The Gravitational 15 gained another +1.7% last week, and it did so against a backdrop of FG4 price a...
Setting the Table for Dividends
12/08/2009 1:20 pm EST
I‘m adding food distributor Sysco (NYSE: SYY) to the Jubak Dividend Income Portfolio with this post. The yield isn’t terribly exciting, I’ll admit, at 3.5%, but it is still a bit better than you can get on a ten-year Treasury note right now. And I think the total return—that’s dividends plus capital appreciation—has the potential to top 25% in 12 months. (This buy also helps diversify this portfolio.)
The company recently raised its quarterly dividend—just a penny, to be sure—to 25 cents, but I think that’s a sign that Sysco sees better sales ahead with an end to the recession, if not a return to robust economic growth. (Sysco’s cost cutting and its leading market share potentially make it one of the lean, mean, earnings machines I described in strategy number three in this recent post.)
How has Sysco weathered the recession? In good shape, I’d say.
Sysco has been relatively successful in negotiating the slowdown in its core restaurant food-supply business. Total company sales in the fiscal year that ended in June fell just 1.8%. The company has made a big effort in recent years to streamline its distribution system and increase productivity, and that paid off —even in the recession—with operating margins increasing slightly in fiscal 2009 and again in the quarter that ended September 2009.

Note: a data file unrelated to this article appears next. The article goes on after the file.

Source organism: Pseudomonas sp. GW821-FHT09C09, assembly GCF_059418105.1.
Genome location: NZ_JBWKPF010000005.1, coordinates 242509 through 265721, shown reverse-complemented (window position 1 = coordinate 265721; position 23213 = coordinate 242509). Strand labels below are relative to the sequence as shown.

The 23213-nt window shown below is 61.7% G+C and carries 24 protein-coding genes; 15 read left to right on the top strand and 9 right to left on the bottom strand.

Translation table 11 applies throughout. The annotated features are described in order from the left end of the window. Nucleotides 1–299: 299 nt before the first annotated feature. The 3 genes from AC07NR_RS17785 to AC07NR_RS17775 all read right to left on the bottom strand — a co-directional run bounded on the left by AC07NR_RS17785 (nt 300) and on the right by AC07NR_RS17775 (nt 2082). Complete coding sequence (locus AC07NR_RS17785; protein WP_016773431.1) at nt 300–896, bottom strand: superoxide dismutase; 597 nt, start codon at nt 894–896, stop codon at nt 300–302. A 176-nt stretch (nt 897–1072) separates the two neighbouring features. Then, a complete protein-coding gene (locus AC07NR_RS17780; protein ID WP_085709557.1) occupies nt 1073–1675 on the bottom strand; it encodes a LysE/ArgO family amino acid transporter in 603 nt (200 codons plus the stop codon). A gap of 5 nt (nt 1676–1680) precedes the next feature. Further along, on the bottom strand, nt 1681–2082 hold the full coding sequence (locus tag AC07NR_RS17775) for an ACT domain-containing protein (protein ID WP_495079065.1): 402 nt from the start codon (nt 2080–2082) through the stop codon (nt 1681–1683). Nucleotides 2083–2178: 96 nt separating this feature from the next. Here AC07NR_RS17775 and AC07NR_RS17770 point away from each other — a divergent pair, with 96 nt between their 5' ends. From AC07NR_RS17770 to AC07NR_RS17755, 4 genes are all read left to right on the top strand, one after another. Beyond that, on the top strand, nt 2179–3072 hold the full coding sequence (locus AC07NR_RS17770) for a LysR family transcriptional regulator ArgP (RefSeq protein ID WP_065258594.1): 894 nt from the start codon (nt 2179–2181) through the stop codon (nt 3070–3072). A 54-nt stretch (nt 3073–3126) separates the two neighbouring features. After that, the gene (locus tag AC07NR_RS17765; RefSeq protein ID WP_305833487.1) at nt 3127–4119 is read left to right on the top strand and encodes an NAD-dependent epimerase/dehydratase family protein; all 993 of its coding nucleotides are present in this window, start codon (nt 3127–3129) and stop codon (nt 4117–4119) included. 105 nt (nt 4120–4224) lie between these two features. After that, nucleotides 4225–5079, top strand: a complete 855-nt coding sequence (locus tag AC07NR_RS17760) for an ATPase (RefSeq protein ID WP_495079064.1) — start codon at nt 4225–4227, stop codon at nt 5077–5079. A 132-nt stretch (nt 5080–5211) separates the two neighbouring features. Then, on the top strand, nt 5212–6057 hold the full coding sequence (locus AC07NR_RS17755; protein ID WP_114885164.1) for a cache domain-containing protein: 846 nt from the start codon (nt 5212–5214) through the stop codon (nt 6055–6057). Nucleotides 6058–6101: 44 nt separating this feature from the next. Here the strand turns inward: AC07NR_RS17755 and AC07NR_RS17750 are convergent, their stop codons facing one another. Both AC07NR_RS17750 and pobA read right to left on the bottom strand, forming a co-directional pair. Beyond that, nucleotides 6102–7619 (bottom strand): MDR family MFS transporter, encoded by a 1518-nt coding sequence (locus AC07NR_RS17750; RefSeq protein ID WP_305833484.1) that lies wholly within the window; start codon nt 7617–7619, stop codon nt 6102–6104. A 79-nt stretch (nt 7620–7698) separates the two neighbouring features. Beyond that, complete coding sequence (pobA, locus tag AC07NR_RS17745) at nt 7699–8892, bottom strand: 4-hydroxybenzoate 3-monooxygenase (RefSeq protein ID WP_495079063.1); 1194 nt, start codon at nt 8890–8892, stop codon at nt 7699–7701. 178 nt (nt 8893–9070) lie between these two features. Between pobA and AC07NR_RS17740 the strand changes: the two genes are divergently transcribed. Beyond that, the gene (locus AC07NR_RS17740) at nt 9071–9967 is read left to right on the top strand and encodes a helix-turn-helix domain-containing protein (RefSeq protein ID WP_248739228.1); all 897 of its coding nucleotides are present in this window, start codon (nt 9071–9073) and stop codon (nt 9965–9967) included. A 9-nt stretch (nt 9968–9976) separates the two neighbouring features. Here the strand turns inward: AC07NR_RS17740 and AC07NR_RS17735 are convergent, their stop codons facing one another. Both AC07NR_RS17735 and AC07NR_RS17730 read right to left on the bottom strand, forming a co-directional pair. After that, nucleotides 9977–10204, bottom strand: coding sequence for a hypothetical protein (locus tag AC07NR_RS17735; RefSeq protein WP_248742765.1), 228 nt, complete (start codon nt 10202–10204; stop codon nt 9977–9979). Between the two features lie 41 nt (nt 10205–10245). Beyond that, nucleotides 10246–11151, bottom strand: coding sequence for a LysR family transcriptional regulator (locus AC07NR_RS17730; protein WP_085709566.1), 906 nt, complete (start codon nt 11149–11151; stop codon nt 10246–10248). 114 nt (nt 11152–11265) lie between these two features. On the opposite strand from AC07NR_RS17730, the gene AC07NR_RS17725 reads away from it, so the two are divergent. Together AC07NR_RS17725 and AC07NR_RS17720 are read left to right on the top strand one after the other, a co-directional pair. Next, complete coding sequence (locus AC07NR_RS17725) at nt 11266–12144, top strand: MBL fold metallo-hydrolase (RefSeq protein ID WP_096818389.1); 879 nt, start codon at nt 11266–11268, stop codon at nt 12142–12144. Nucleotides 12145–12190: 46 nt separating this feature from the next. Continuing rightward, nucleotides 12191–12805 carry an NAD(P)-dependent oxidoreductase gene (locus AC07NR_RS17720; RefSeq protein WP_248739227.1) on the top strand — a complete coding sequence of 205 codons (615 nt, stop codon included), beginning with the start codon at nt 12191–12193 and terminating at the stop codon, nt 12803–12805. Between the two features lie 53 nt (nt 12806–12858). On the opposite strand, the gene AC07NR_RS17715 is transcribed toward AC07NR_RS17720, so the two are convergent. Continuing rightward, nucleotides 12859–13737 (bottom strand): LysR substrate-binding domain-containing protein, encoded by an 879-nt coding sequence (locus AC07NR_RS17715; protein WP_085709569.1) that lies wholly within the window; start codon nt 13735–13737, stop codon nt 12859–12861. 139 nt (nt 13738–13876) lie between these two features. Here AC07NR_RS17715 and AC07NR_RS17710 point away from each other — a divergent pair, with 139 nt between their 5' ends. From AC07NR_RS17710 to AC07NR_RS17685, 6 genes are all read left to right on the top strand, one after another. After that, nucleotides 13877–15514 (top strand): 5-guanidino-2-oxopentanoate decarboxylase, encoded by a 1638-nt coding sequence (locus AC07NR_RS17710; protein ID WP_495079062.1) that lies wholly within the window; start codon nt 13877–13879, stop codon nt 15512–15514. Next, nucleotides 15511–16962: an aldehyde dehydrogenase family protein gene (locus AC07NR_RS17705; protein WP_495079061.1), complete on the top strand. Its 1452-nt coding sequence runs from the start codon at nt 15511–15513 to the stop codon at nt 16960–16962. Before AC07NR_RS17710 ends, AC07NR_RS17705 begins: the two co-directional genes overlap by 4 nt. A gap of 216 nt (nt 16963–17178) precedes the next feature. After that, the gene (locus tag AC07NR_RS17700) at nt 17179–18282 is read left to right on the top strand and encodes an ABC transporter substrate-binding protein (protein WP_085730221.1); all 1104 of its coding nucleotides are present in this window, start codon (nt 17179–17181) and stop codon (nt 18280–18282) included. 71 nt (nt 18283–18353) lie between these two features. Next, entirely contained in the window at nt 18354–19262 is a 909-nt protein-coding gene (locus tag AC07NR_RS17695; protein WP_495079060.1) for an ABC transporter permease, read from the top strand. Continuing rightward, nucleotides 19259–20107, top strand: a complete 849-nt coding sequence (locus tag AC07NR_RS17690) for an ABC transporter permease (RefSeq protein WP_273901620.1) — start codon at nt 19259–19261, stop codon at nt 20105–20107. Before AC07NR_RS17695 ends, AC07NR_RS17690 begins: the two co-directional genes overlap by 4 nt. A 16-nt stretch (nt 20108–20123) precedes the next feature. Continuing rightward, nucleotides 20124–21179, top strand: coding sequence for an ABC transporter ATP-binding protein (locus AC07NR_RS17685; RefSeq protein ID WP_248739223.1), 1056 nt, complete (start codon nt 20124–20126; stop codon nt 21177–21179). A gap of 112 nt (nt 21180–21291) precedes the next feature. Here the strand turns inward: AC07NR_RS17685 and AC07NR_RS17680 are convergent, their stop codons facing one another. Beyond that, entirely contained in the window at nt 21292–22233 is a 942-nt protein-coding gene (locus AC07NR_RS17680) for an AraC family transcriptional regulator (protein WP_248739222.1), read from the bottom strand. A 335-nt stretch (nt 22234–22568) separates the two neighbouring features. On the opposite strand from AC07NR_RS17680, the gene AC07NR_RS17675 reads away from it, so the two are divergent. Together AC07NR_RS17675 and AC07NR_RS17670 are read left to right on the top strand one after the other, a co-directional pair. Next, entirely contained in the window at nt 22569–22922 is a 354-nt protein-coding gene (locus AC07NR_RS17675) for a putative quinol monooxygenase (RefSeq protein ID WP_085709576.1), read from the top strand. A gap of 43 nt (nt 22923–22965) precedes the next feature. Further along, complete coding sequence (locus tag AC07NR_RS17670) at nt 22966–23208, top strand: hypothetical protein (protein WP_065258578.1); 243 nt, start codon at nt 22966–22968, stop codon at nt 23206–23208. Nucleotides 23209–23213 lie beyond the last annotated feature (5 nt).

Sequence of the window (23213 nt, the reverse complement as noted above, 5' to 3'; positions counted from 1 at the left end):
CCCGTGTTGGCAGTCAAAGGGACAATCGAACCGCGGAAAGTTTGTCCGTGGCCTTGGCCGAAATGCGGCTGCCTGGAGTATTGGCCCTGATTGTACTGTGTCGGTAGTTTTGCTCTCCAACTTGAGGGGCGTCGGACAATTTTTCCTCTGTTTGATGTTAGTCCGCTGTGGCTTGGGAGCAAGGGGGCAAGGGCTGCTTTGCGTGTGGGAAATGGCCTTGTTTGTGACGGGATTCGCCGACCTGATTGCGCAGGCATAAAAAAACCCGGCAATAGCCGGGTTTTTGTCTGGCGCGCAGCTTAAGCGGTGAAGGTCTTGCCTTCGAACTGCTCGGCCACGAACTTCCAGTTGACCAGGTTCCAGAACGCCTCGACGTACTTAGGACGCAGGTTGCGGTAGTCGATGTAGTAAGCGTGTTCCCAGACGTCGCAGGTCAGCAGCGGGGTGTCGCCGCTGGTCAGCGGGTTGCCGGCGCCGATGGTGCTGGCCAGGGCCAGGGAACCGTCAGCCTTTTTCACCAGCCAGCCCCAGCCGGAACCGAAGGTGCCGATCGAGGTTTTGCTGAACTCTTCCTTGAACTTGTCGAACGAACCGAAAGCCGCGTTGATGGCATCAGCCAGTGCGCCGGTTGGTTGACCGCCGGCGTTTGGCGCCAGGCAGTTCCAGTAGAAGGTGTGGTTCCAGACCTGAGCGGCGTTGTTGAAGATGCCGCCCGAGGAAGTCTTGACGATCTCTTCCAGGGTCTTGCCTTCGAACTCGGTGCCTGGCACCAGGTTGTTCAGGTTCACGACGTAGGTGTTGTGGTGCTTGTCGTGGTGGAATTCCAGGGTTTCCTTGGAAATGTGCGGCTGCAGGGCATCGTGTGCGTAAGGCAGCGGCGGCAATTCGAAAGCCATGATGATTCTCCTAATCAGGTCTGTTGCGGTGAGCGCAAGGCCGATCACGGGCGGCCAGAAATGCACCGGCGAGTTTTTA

I think a slower-than-expected economic recovery in 2010 will actually work to the company’s long-term advantage. Sysco operates in a very fragmented industry. The company is the largest food service distributor in the United States, but Sysco has just 15% of what is estimated as a $200-billion to $300- billion market. Its largest competitor, U.S. Foodservice, has a 10% share, and the number three company controls just 3%. Sysco has doubled its cash position to $850 million over the last year, and the company is in good shape to acquire smaller competitors if they falter in a slow-growth recovery.
The company has made 150 acquisitions in its 40-year history.
Full disclosure: I don’t own or control shares of any company mentioned in this post.
Related Articles on STOCKS
The best way for investors to participate in digital transformation is PTC. Stock is up 42.3% thus f...
In the first and second parts of this series I showed you the ideal seasonal tendency chart of S&...
We still see the glass as half full, given likely decent global economic growth, healthy corporate p...